My understanding of winter sowing is that pretty much anything that says it self sows, or reseeds, is a good candidate. I had a zinnia pop up in a flowerbed across the sidewalk from where I had originally planted them. They had died back pretty well, but this lone zinna was blooming it's heart out... in October. It was still warm here so I don't think they need cold first. I don't know about bottom heat either. My personal opinion is that we over think it and assume you have to jump through all these hoops when you don't. Mother Nature was doing this long before we started "helping" her and she doesn't use growlights, heat mats, timers, etc. So, I think if it normally self sows for you, it is good to do winter sowing with. I am by no means an expert- just my 2 cents. :) Of course when we try to grow things that aren't really natural to our zones and climates, we have to fake it. Hence my refridgerator full of spring blooming bulbs every fall!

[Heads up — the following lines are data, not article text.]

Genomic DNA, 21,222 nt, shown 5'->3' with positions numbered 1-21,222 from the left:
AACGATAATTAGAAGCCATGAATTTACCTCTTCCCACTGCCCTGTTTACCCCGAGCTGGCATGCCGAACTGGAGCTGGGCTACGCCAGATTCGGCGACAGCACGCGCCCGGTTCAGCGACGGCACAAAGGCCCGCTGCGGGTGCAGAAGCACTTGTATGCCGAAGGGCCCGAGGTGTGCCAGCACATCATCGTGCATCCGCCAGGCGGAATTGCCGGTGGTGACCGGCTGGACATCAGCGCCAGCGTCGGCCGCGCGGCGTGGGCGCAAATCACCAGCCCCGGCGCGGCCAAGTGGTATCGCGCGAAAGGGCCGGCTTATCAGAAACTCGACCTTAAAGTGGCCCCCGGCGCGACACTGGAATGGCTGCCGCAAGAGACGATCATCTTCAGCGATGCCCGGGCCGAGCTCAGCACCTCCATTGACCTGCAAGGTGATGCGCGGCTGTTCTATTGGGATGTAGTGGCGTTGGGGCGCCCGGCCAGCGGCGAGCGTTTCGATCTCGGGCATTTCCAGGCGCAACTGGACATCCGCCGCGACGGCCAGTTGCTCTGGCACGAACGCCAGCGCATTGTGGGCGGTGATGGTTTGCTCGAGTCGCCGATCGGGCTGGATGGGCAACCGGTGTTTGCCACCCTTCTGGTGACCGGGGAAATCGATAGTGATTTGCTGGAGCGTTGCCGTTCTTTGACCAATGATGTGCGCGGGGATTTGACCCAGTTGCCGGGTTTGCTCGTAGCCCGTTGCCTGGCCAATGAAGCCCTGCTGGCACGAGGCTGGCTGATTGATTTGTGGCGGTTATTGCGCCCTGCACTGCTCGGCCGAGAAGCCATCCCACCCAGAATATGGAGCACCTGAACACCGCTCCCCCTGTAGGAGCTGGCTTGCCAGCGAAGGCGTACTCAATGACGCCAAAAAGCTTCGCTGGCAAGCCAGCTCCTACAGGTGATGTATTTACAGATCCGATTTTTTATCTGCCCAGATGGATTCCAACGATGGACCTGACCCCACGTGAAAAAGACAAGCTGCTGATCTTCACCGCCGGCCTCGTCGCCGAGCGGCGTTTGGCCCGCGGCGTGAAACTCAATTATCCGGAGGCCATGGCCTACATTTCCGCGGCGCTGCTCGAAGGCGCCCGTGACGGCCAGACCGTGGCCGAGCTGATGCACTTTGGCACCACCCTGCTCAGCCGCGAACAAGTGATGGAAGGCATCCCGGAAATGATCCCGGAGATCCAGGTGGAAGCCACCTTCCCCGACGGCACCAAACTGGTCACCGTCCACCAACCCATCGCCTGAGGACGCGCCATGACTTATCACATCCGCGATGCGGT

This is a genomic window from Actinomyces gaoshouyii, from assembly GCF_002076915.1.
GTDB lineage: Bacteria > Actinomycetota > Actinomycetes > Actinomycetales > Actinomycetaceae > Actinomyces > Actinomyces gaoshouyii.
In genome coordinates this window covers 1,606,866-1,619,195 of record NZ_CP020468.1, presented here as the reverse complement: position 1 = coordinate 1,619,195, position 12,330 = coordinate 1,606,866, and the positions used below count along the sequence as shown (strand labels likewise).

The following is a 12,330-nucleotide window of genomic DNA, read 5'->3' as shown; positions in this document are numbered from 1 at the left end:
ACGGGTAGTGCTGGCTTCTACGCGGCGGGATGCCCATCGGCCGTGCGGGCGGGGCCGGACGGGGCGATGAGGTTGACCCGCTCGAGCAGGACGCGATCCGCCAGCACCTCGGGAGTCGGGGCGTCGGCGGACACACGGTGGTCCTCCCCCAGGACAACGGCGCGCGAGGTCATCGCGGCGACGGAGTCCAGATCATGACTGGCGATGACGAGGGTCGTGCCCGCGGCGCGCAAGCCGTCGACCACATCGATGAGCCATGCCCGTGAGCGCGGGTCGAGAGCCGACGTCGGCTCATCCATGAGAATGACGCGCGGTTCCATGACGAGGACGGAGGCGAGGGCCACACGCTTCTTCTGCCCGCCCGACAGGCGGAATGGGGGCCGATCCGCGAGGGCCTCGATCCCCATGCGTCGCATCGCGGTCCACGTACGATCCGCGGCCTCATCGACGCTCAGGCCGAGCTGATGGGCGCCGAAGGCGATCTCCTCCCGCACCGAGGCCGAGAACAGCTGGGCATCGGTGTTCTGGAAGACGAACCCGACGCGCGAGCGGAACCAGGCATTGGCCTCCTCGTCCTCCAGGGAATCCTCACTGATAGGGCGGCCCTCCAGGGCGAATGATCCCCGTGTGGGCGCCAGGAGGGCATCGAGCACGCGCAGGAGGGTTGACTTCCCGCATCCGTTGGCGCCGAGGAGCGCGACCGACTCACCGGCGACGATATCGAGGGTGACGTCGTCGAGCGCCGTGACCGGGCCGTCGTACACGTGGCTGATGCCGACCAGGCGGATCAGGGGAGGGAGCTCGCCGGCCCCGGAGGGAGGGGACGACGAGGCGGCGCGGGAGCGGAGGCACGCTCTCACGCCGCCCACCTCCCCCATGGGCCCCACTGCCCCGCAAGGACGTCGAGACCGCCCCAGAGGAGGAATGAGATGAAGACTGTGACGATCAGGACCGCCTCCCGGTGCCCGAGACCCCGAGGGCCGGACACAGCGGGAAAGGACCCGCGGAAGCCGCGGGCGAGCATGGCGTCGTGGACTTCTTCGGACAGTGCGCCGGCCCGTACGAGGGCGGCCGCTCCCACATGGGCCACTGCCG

berrygirl
Braselton, GA
(Zone 7b)

January 7, 2005
4:05 PM

Post #1225992

Texas,
I agree with your advice both about NHGC and winter seed sewing.
Nature has been renewing her plants w/o our help and prob. laughs at us when we work so hard to artificially do what it does so easily.
I always fall or winter sew my annuals and have good success.
texasgarden
Dallas, TX
(Zone 8a)

January 7, 2005
4:09 PM

Post #1226003

Honestly we probably go too far in our winter sowing efforts! We should just sprinkle the seeds around and leave them alone. I just try to think about what the plants do on their own. Flowers die and go to seed all season long- assuming you don't deadhead. So we could theoretically just sprinkle the seeds around any time the plants would have seed heads on them and doing the exact same thing! I do baby my datura and brugmansia seeds though. I'll admit it. They are sitting on a shelf under shop lights as we speak. Ha!